Don’t understand where I’m coming from? Watch these three videos. They are only 15 seconds, 30 seconds, and 2:27 minutes.  Prejudice and stereotypes are everywhere.  And Asians aren’t the only ones and I may be biased but seriously?

#1 – Wendy’s Commerical.  The bowlcut? Huh? What is the point? Read the rest of this entry »

Filed under: , , , ,

stuff, connect, info

one day’s wages | video

My Instagram

People often ask, "How does one stand all that rain in Seattle?" Actually, it doesn't rain that much. I like the rain. Keeps everything "evergreen" and clean. Keeps our air fresh. What's challenging is the gray weather. Give me a few more sunny days. 99 more days to be specific. 
Regardless, still love this city. Checking out Canada in case I need to move up North after the presidential election. Just saying, eh.

Downtown Toronto. Fascinating architecture. Amazed by the diversity of this city. We desperately want our children to not just be captivated by the beauty of creation...but more importantly, to the actual Creator of all that is good and beautiful.

Actually, we want and need this truth for our souls, too. What a privilege. This isn't possible without all those who give, pray, and support the work of @onedayswages. This week, I signed and mailed grants to three partner organizations totaling over $170,000. These grants will empower people by supporting maternal health care, refugee relief efforts, access to clean water, provide education, etc.

Sometimes, the brokenness of the world feel so overwhelming but let's keep running the race with endurance. Let's keep pursuing justice, mercy, and humility. Let's be faithful and may we be spurred on to keep working for God's Kingdom...on earth as it is in heaven.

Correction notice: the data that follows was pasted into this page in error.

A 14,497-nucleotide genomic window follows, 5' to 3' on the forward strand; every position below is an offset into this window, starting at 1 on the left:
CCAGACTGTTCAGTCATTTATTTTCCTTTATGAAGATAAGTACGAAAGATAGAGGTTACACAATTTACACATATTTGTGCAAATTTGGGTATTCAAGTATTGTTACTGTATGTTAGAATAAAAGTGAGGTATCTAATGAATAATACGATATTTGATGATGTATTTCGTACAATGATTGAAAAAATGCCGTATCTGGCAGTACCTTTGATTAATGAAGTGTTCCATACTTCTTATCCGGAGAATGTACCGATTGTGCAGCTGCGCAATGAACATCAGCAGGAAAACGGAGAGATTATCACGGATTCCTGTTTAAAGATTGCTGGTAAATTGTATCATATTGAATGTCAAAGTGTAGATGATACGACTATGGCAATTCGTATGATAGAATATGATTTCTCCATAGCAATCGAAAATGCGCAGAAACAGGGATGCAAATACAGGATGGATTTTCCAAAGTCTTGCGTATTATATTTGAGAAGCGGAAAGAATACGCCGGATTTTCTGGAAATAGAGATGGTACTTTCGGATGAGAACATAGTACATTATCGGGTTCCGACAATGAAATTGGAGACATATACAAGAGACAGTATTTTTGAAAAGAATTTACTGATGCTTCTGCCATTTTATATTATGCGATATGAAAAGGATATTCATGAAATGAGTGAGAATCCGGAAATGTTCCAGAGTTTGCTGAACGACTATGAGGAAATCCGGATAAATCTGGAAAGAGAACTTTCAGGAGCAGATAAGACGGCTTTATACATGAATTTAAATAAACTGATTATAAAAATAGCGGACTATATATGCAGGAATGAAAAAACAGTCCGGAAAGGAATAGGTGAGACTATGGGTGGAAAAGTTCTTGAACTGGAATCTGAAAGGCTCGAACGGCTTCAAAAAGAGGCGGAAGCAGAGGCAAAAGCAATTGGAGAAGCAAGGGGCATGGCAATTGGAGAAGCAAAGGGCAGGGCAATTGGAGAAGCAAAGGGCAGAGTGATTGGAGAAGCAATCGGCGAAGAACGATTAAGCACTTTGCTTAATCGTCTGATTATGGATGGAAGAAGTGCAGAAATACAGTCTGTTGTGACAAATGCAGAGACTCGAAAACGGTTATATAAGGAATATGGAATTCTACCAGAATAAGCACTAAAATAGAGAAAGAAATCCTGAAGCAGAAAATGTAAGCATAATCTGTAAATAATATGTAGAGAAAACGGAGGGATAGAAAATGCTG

Again, thank you so much for your support for @onedayswages! My wife, Minhee, and I stand on the shoulders of praying mothers. I'd like to take a moment to honor my mother-in-law. It's hard to put words together to embody her life but she is a very special, anointed person. I'm so blessed to have her as a mother in my life.

She was a devoted wife until she lost her husband to cancer, mother to three daughters, and later became a pastor. She became a follower of Christ as an adult and as such, led her her family to Christ. In her late 50s, she obeyed God's calling to go to seminary and be a leader in the church. She graduated #1 in her class and reminded us that it's never too late to follow a new dream or calling.

As she'll soon celebrate her 80th birthday, I'm especially grateful for the ways that she poured into and prayed over Minhee and her other children.  Even though she's officially retired, I'm inspired that the concept of retirement is not in her vocabulary.  She continues to serve the local church, evangelize and bear witness to Christ, and goes to the early morning prayer meeting at 5am everyday to pray for our family, our church, and for others. 
Jangmonim, we love and honor you. 어머니, 사랑합니다.

Someday, I hope that when my kids speak of Minhee and I...above all, they would say with integrity that their parents prayed for them and kept pointing them to Christ. On this Mother's Day, I want to take a few words to honor mother.